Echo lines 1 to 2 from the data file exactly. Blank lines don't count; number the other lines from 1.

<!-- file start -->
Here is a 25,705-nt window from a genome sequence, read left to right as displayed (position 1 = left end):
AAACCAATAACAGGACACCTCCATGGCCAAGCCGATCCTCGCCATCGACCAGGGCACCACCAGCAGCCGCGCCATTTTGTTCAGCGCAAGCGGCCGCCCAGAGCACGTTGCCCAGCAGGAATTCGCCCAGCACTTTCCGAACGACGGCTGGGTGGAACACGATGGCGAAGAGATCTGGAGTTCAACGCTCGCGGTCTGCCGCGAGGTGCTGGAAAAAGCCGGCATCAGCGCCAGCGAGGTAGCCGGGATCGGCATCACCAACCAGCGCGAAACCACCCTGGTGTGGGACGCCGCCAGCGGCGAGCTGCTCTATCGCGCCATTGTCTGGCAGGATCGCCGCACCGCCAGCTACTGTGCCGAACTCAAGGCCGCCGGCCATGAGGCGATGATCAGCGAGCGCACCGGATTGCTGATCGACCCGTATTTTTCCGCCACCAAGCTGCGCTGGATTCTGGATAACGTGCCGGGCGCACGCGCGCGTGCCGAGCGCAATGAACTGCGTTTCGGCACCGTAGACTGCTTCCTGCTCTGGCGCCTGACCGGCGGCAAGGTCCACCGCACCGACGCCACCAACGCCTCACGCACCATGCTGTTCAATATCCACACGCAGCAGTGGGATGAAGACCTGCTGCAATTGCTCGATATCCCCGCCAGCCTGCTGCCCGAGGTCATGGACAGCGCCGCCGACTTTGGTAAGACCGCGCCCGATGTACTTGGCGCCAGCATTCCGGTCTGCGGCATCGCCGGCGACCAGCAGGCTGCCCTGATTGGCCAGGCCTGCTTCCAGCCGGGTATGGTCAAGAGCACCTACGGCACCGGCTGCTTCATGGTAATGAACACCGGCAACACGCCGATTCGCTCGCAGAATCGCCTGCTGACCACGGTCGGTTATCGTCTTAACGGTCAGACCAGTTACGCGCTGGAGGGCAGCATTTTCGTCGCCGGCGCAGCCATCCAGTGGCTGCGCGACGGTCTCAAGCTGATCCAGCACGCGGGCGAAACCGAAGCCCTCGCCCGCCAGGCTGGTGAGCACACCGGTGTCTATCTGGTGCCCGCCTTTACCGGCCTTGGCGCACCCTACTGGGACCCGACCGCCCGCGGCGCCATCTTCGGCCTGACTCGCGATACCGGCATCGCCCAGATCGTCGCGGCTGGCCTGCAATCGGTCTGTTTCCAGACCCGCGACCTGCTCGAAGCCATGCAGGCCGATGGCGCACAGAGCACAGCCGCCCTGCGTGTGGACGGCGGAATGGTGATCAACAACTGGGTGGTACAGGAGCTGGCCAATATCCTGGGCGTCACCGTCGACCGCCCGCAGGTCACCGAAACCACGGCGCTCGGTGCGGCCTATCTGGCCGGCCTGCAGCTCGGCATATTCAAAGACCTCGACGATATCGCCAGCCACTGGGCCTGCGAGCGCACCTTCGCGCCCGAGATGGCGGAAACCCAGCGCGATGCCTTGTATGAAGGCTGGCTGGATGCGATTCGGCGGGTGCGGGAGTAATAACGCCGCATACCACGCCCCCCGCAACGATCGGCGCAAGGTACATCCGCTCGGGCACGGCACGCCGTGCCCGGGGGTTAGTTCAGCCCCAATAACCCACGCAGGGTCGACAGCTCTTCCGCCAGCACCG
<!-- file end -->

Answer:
Here is a 25,705-nt window from a genome sequence, read left to right as displayed (position 1 = left end):
AAACCAATAACAGGACACCTCCATGGCCAAGCCGATCCTCGCCATCGACCAGGGCACCACCAGCAGCCGCGCCATTTTGTTCAGCGCAAGCGGCCGCCCAGAGCACGTTGCCCAGCAGGAATTCGCCCAGCACTTTCCGAACGACGGCTGGGTGGAACACGATGGCGAAGAGATCTGGAGTTCAACGCTCGCGGTCTGCCGCGAGGTGCTGGAAAAAGCCGGCATCAGCGCCAGCGAGGTAGCCGGGATCGGCATCACCAACCAGCGCGAAACCACCCTGGTGTGGGACGCCGCCAGCGGCGAGCTGCTCTATCGCGCCATTGTCTGGCAGGATCGCCGCACCGCCAGCTACTGTGCCGAACTCAAGGCCGCCGGCCATGAGGCGATGATCAGCGAGCGCACCGGATTGCTGATCGACCCGTATTTTTCCGCCACCAAGCTGCGCTGGATTCTGGATAACGTGCCGGGCGCACGCGCGCGTGCCGAGCGCAATGAACTGCGTTTCGGCACCGTAGACTGCTTCCTGCTCTGGCGCCTGACCGGCGGCAAGGTCCACCGCACCGACGCCACCAACGCCTCACGCACCATGCTGTTCAATATCCACACGCAGCAGTGGGATGAAGACCTGCTGCAATTGCTCGATATCCCCGCCAGCCTGCTGCCCGAGGTCATGGACAGCGCCGCCGACTTTGGTAAGACCGCGCCCGATGTACTTGGCGCCAGCATTCCGGTCTGCGGCATCGCCGGCGACCAGCAGGCTGCCCTGATTGGCCAGGCCTGCTTCCAGCCGGGTATGGTCAAGAGCACCTACGGCACCGGCTGCTTCATGGTAATGAACACCGGCAACACGCCGATTCGCTCGCAGAATCGCCTGCTGACCACGGTCGGTTATCGTCTTAACGGTCAGACCAGTTACGCGCTGGAGGGCAGCATTTTCGTCGCCGGCGCAGCCATCCAGTGGCTGCGCGACGGTCTCAAGCTGATCCAGCACGCGGGCGAAACCGAAGCCCTCGCCCGCCAGGCTGGTGAGCACACCGGTGTCTATCTGGTGCCCGCCTTTACCGGCCTTGGCGCACCCTACTGGGACCCGACCGCCCGCGGCGCCATCTTCGGCCTGACTCGCGATACCGGCATCGCCCAGATCGTCGCGGCTGGCCTGCAATCGGTCTGTTTCCAGACCCGCGACCTGCTCGAAGCCATGCAGGCCGATGGCGCACAGAGCACAGCCGCCCTGCGTGTGGACGGCGGAATGGTGATCAACAACTGGGTGGTACAGGAGCTGGCCAATATCCTGGGCGTCACCGTCGACCGCCCGCAGGTCACCGAAACCACGGCGCTCGGTGCGGCCTATCTGGCCGGCCTGCAGCTCGGCATATTCAAAGACCTCGACGATATCGCCAGCCACTGGGCCTGCGAGCGCACCTTCGCGCCCGAGATGGCGGAAACCCAGCGCGATGCCTTGTATGAAGGCTGGCTGGATGCGATTCGGCGGGTGCGGGAGTAATAACGCCGCATACCACGCCCCCCGCAACGATCGGCGCAAGGTACATCCGCTCGGGCACGGCACGCCGTGCCCGGGGGTTAGTTCAGCCCCAATAACCCACGCAGGGTCGACAGCTCTTCCGCCAGCACCG